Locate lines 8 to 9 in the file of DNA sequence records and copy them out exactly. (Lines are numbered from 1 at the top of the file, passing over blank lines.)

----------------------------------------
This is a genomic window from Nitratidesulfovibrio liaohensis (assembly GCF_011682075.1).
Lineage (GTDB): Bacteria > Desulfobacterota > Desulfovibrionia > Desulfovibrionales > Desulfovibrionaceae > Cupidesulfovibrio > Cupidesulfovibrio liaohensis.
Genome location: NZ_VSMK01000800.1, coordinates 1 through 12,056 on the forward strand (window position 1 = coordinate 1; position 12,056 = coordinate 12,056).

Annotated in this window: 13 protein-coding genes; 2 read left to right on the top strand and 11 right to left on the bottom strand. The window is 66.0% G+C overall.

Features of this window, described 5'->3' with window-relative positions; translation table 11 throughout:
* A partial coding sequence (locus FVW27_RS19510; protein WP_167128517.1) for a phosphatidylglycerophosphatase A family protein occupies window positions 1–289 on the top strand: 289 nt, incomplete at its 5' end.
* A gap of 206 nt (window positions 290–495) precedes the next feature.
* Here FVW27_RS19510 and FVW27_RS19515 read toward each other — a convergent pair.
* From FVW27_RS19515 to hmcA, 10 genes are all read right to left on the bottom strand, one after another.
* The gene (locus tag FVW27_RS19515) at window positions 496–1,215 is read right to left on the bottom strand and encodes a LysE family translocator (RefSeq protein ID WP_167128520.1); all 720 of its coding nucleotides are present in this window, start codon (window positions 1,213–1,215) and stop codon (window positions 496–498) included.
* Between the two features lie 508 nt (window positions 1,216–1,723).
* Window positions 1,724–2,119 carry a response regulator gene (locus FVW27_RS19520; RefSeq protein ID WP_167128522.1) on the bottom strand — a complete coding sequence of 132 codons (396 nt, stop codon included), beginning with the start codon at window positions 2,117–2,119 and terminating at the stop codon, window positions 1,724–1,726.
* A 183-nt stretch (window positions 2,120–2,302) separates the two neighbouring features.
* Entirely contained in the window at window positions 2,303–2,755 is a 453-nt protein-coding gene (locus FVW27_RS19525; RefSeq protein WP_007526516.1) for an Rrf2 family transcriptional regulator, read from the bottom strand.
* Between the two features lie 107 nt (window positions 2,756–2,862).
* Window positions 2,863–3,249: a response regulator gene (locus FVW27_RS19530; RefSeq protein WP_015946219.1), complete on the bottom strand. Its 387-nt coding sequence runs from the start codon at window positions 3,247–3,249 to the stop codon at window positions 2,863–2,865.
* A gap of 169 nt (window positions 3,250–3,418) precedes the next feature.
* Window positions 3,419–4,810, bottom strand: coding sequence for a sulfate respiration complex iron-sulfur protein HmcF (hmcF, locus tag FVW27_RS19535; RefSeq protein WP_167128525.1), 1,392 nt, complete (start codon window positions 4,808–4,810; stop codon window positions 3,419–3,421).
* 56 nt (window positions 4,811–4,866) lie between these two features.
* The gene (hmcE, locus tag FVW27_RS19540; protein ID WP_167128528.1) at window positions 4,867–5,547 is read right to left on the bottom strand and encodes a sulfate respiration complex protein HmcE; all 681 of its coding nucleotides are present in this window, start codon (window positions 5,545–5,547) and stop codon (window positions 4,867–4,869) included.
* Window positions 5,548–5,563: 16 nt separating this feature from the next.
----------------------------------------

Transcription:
* Here FVW27_RS19510 and FVW27_RS19515 read toward each other — a convergent pair.
* From FVW27_RS19515 to hmcA, 10 genes are all read right to left on the bottom strand, one after another.